Eremospatha laurentii

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laurentii (law-REHN-tee)
Congo, Likouala, Likouala aux Herbres River; c. 4000 upstream from brigde at Matoko, Voucher: Moutsamboté 6145 (E)
Scientific Classification
Genus: Eremospatha
laurentii (law-REHN-tee)
None set.
Native Continent
Habit: Clustering
Leaf type: Pinnate
Survivability index
Common names

Habitat and Distribution

Cameroon, Central African Republic, Equatorial Guinea, Gabon, Liberia, Nigeria, Sierra Leone, Zaire.
Congo, Likouala, Likouala aux Herbres River; c. 4000 upstream from brigde at Matoko, Voucher: Moutsamboté 6145 (E)
This species occurs predominantly in the lowland forests of the northern Congo Basin. However, intriguingly, there are out-liers of this species found in the forests of Upper Guinea, with a pronounced dis-junction from Ivory Coast to Benin. Eremospatha laurentii is found in both open areas as well as in closed-canopy forest. However, this species responds particularly well to selective logging and is a common component of regrowth vegetation where it occurs.


Clustered robust palm climbing to 30 m long. Stems ± triangular in cross-section, without sheaths, 18-24 mm in diameter, with 25-30 mm; internodes 10-16 cm. Leaf sheath lightly striate, moderately to profusely covered in caducous grey-black indumentum, or indumentum absent; ocrea entire, obliquely truncate, extending for 1-2 cm; knee conspicuous, narrow, linear, 5-8 cm long, rather abrupt at base. Leaves sessile, up to 3m long; rachis 1.2-1.5m long, abaxially rounded, adaxially convex to concave, becoming trapezoid then triangular in cross-section distally, sparse grey indumentum present below, or absent, armed along the margins with robust reflexed, bulbous-based, black-tipped, spines, becoming sparsely armed distally; cirrus 1.2-1.5 m long, unarmed; leaflets up to 30 on each side of the rachis, inequidistant, opposite to sub-opposite, linear-lanceolate to ovate, bluntly contracted at the base, very finely acuminate at apex, with apex often breaking off giving slightly blunt appearance, 22-38 cm long × 2.8-3.8 cm broad at the widest point, concolorous, armed along the margins with slender to robust black-tipped yellow spines, with about 6 moderately conspicuous transverse veinlets 1-2 mm apart; lowermost leaflets, smaller than the rest, linear, strap-like, armed along the margins with robust bulbous-based black-tipped yellow to orange spines, laxly swept back across, or tightly clasping stem; acanthophylls 3-4 cm long. Inflorescence glabrous, 24-32 cm long; peduncle 10-15 cm long, somewhat flattened in cross-section; rachis 12-17 cm long, erect, arching; rachillae distichous 8-10 on each side, 5-16 cm long, decreasing distally, adnate to the inflorescence axis for 3-5 mm; rachis bracts, acuminate, <4 mm long, decreasing distally; flower cluster subtended by <1.0 mm. long incomplete bracts. Flowers borne in close pairs; calyx 4 mm long × 5 mm wide at the mouth, with 3 rounded, striate, 1.5-mm long lobes; corolla 7-9 mm × 3-4 mm, divided to ¼ of its length; stamens united into 4 mm-long epipetalous ring, free filaments <0.1 mm, anthers <0.5 mm; ovary 1 mm × 1.5 mm, tipped by 1 mm long style. Fruit at maturity, 1-seeded, globose or cylindrical, 1.6-2.2 cm long × 1.7-2 cm wide, with 18-22 vertical rows of scales. Seed ± compressed, 1-1.2 cm long × 0.8-1 cm wide × 0.6-0.8 cm thick, rounded on one side, embryo lateral, raised into conspicuous 1.5 mm-long stalk-like organ (T.C.H Sunderland, A taxonomic revision of the rattans of Africa (Arecaceae: Calamoideae) in Phytotaxa 51. 2012)/Palmweb. Editing by edric.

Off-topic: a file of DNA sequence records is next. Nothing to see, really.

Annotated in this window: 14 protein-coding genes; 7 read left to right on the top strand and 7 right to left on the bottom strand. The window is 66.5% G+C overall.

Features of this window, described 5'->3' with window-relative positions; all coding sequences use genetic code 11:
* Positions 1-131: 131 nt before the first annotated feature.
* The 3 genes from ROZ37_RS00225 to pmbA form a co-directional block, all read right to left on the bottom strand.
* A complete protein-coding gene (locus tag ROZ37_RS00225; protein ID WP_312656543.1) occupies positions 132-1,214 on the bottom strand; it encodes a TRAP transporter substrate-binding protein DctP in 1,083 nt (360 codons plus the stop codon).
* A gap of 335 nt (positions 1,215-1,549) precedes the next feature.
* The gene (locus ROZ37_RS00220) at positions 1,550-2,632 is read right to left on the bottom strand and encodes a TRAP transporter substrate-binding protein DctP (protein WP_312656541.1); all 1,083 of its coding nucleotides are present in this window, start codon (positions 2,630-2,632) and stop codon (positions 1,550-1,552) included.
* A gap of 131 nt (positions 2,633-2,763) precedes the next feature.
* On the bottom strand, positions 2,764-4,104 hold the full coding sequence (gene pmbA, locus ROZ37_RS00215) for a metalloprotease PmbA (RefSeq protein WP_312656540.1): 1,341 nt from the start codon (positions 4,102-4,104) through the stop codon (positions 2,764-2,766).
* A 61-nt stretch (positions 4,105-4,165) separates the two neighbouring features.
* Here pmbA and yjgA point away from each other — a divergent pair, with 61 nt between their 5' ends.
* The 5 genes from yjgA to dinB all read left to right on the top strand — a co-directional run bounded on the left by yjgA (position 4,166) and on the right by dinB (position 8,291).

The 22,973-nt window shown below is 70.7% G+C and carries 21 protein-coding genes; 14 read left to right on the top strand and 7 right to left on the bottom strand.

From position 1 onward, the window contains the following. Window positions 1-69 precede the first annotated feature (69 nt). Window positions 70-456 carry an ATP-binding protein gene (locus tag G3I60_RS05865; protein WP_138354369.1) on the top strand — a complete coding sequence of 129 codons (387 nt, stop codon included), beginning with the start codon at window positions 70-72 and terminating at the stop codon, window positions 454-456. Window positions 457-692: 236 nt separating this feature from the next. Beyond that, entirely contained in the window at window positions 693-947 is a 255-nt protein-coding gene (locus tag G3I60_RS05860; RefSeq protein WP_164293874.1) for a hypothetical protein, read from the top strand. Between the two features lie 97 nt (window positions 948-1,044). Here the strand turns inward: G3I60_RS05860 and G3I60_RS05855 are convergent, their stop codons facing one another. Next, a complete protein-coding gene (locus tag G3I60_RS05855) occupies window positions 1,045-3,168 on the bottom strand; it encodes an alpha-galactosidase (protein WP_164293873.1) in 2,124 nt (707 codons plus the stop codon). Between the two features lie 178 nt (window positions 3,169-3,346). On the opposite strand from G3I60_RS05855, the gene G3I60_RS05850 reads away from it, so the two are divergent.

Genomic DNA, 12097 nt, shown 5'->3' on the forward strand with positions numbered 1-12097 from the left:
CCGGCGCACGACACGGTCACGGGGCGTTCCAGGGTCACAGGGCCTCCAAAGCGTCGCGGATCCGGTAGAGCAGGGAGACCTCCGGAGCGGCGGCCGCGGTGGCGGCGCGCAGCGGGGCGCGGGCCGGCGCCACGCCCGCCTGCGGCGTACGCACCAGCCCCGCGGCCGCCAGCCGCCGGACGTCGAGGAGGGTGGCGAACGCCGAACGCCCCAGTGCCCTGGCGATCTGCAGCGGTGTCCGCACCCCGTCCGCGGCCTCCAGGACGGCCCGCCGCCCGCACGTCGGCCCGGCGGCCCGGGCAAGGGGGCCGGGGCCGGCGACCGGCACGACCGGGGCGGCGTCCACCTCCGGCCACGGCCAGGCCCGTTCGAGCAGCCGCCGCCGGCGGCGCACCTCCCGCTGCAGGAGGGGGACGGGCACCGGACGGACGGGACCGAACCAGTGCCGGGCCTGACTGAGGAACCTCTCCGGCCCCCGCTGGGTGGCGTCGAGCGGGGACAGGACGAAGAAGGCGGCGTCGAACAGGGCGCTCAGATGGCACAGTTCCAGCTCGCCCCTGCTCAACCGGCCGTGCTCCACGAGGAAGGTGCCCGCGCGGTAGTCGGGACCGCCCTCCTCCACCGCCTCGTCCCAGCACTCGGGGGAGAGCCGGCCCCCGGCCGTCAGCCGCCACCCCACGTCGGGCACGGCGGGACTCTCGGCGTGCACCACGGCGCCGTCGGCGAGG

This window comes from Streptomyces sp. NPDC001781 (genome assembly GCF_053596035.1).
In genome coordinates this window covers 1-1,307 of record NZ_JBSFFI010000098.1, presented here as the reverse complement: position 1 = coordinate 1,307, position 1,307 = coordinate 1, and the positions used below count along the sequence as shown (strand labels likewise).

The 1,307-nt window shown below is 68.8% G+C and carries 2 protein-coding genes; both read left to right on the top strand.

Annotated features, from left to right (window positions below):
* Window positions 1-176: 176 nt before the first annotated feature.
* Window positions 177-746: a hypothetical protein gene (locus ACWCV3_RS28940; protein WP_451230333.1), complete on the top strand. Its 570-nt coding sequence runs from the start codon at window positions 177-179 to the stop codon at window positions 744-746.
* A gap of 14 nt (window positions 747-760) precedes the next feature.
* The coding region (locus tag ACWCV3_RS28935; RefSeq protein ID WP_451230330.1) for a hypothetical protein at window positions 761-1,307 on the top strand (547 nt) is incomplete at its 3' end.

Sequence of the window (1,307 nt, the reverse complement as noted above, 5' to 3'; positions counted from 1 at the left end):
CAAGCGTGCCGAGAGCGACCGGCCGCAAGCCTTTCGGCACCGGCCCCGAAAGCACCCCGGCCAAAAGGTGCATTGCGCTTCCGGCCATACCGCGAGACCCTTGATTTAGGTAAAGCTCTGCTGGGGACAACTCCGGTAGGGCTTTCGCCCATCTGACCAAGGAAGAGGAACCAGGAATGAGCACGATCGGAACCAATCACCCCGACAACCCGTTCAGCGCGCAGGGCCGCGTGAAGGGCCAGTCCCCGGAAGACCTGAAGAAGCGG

Comments and Curiosities

Etymology: Specific epithet in honor of Marcel Laurent (1879?1924), Belgian botanist.

External Links


Phonetic spelling of Latin names by edric.

Special thanks to Geoff Stein, (Palmbob) for his hundreds of photos.

Special thanks to, Dr. John Dransfield, Dr. Bill Baker & team, for their volumes of information and photos.

Glossary of Palm Terms; Based on the glossary in Dransfield, J., N.W. Uhl, C.B. Asmussen-Lange, W.J. Baker, M.M. Harley & C.E. Lewis. 2008. Genera Palmarum - Evolution and Classification of the Palms. Royal Botanic Gardens, Kew. All images copyright of the artists and photographers (see images for credits).

Many Special Thanks to Ed Vaile for his long hours of tireless editing and numerous contributions.

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